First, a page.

Post-MI Readmission Risk and Causes Vary By Time, Analysis Shows

Findings call for revisiting readmission prevention strategies

Nearly 40 percent of readmissions in the three months following myocardial infarction (MI) occurred within the first 15 days, and these early readmissions stemmed chiefly from cardiovascular causes. Those findings, from a new large single-center analysis at Cleveland Clinic, argue for initiating readmission prevention strategies well before MI patients are discharged, the researchers note.

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“Our analysis suggests that the factors leading to readmission after MI are often likely to be embedded within the index hospitalization,” says Umesh N. Khot, MD, lead author of the study, published as a letter in the August 2017 issue of the Journal of the American College of Cardiology. “Efforts to prevent readmission need to account for the changes in risk over time that we observed, and these efforts should start early during the index admission.”

In search of better value in MI care

He and colleagues undertook their analysis to better define the risk of readmission after MI over time and by cause of readmission. “As reimbursement continues to shift toward bundled payments, understanding when and why patients are at highest risk of readmission is key to providing quality care and managing costs,” explains Dr. Khot, Vice Chairman of Cardiovascular Medicine at Cleveland Clinic.

They retrospectively identified all patients discharged from Cleveland Clinic’s main campus hospital with a principal diagnosis of MI from April 2008 to June 2012. The institutional billing system was used to identify all readmissions to the Cleveland Clinic health system within 90 days of the index MI. In all cases the primary cause of readmission was assigned to one of four categories:

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  • MI-related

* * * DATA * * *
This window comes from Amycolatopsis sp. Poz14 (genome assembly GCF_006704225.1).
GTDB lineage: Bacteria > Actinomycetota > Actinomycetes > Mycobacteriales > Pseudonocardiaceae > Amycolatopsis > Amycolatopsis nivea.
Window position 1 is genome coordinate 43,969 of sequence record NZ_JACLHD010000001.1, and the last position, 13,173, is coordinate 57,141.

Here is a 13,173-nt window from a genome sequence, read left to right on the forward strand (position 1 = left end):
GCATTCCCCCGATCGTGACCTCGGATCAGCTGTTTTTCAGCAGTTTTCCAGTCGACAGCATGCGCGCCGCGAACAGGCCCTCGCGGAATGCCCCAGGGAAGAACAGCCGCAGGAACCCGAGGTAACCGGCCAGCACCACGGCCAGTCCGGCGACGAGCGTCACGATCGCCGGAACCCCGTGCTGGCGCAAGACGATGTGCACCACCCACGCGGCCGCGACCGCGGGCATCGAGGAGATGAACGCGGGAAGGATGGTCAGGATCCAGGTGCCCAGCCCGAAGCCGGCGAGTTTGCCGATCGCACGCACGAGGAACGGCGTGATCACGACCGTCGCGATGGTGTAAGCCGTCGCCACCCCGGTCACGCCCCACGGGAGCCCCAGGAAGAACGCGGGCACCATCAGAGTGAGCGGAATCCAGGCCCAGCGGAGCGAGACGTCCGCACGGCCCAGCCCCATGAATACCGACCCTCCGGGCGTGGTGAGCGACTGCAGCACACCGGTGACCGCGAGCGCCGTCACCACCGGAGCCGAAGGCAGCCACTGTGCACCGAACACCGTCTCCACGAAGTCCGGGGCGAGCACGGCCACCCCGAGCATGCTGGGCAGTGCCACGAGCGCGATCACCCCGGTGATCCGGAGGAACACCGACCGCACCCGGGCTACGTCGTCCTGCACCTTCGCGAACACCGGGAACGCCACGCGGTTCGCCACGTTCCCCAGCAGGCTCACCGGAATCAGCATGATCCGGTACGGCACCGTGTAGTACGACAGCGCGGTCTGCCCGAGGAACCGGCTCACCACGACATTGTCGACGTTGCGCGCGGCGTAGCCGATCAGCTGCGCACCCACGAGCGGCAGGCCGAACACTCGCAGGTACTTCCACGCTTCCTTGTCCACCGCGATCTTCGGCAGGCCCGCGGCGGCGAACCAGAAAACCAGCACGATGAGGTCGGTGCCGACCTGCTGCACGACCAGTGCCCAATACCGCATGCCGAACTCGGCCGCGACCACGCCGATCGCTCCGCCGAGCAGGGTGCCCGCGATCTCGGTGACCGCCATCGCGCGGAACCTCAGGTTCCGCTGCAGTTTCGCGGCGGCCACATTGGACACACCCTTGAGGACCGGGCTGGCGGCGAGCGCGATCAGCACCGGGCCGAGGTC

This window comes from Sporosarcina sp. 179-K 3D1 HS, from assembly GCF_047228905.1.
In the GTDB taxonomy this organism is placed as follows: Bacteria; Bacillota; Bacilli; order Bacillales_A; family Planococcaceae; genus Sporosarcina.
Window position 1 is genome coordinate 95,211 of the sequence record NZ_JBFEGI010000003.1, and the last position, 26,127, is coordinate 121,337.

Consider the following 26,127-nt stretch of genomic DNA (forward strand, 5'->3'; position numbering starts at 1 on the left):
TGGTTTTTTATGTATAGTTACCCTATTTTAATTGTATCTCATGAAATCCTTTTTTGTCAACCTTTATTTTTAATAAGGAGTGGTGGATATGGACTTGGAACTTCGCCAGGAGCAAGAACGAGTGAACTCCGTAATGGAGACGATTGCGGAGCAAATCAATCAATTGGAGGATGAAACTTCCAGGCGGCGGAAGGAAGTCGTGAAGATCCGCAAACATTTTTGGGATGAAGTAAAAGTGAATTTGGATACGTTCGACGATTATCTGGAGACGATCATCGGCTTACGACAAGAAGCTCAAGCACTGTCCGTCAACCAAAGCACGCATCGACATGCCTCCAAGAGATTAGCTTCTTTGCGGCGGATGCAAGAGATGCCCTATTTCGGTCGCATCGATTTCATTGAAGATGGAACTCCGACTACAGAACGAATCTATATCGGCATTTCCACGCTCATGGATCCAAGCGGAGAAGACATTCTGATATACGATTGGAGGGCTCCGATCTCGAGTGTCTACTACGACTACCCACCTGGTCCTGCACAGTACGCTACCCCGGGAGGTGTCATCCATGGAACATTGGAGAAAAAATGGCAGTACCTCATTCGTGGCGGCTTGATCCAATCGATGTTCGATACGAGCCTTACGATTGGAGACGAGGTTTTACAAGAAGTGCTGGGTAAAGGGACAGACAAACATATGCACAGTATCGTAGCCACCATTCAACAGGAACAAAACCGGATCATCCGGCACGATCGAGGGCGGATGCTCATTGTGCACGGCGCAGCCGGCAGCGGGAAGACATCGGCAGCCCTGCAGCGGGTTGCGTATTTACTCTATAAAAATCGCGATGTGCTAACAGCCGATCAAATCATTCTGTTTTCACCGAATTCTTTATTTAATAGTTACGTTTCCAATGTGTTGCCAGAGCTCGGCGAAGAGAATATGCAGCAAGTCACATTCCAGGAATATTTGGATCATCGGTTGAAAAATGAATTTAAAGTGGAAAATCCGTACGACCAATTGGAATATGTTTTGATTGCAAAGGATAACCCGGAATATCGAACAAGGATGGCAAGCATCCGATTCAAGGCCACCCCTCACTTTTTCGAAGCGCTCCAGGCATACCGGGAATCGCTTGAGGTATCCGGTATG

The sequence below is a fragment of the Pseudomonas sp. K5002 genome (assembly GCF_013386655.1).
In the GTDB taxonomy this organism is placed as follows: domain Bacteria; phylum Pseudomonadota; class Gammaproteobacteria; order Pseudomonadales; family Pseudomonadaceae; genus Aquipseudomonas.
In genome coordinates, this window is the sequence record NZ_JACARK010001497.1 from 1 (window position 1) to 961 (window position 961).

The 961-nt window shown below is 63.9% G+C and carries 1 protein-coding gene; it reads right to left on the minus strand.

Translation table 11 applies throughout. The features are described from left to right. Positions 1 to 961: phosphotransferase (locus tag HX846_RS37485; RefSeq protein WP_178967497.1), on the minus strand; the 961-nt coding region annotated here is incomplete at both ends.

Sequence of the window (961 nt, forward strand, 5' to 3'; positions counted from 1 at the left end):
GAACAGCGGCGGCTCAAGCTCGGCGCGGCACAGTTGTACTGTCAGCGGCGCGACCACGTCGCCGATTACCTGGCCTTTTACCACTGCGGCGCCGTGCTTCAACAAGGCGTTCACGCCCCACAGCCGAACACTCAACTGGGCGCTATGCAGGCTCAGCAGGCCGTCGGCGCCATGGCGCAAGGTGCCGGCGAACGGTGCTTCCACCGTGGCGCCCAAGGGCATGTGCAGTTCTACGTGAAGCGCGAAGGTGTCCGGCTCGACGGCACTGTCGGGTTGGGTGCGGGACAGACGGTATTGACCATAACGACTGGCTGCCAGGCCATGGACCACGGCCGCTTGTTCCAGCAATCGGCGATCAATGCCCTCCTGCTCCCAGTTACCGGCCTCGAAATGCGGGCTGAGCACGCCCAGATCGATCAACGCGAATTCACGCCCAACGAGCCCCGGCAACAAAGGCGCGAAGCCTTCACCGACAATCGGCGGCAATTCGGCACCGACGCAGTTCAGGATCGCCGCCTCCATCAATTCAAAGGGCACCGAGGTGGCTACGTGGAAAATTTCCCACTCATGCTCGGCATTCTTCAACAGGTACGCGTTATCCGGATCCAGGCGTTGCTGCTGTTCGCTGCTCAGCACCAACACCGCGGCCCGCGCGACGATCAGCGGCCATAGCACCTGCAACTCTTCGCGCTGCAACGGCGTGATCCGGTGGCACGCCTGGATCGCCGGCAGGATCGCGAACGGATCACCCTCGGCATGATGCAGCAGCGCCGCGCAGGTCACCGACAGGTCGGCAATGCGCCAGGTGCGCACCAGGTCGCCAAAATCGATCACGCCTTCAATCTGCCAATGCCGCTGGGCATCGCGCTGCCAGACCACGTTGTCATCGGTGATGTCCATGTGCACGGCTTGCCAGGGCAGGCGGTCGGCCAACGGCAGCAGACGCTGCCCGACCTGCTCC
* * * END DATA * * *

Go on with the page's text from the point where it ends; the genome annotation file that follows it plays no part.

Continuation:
• Other cardiovascular (CV)-related
  • Non-CV-related
  • Planned

Major findings of the study

Among the 3,069 patients discharged after an index MI, 494 readmissions occurred within three months of discharge. Key observations included the following:

  • 232 of the 494 readmissions (47 percent) were either MI- or other CV-related
  • 191 of 494 readmissions (39 percent) occurred within the first 15 days; risk of readmission dropped rapidly early in the post-discharge period
  • Risk of MI-related and other CV-related readmissions was highest immediately after discharge (i.e., within 15 days) and declined steadily thereafter
  • After about 15 days, non-CV-related readmissions overtook MI-related readmissions as the leading readmission category and remained so throughout the rest of three-month follow-up

“We found that both the risk and primary cause of readmission changed markedly over time,” says co-author Michael J. Johnson, MD, an interventional cardiology fellow at Cleveland Clinic. “These findings contrast with prior studies suggesting that the causes of post-MI readmission did not vary substantially over time.”

He notes that this is one of the first investigations to evaluate the risk and cause of readmission in the second and third months following discharge after MI. The study showed that readmission risk during this time was substantially lower than in the first month after discharge and remained relatively constant.

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Messages for providers and payers alike

While acknowledging the limitations of a single-center retrospective study like this, including the inability to capture readmissions outside the Cleveland Clinic health system, Dr. Khot says this investigation offers several notable takeaways.

“The risk of post-MI readmission was highest right after discharge — especially for MI-related and other CV-related causes — and plummeted by nearly half within 15 days after discharge,” he observes. “This suggests readmission is often apt to be linked to aspects of the initial hospitalization. So strategies to curb readmissions should start on the day of the admission, not the day of discharge.”

He adds that the finding of variance in readmission risk over time and by cause might call for “a more nuanced approach” to preventing readmissions and improving the quality of MI care. “Factoring in such nuances may make sense both for hospitals and for the payers that hold hospitals accountable for post-MI readmissions,” Dr. Khot concludes.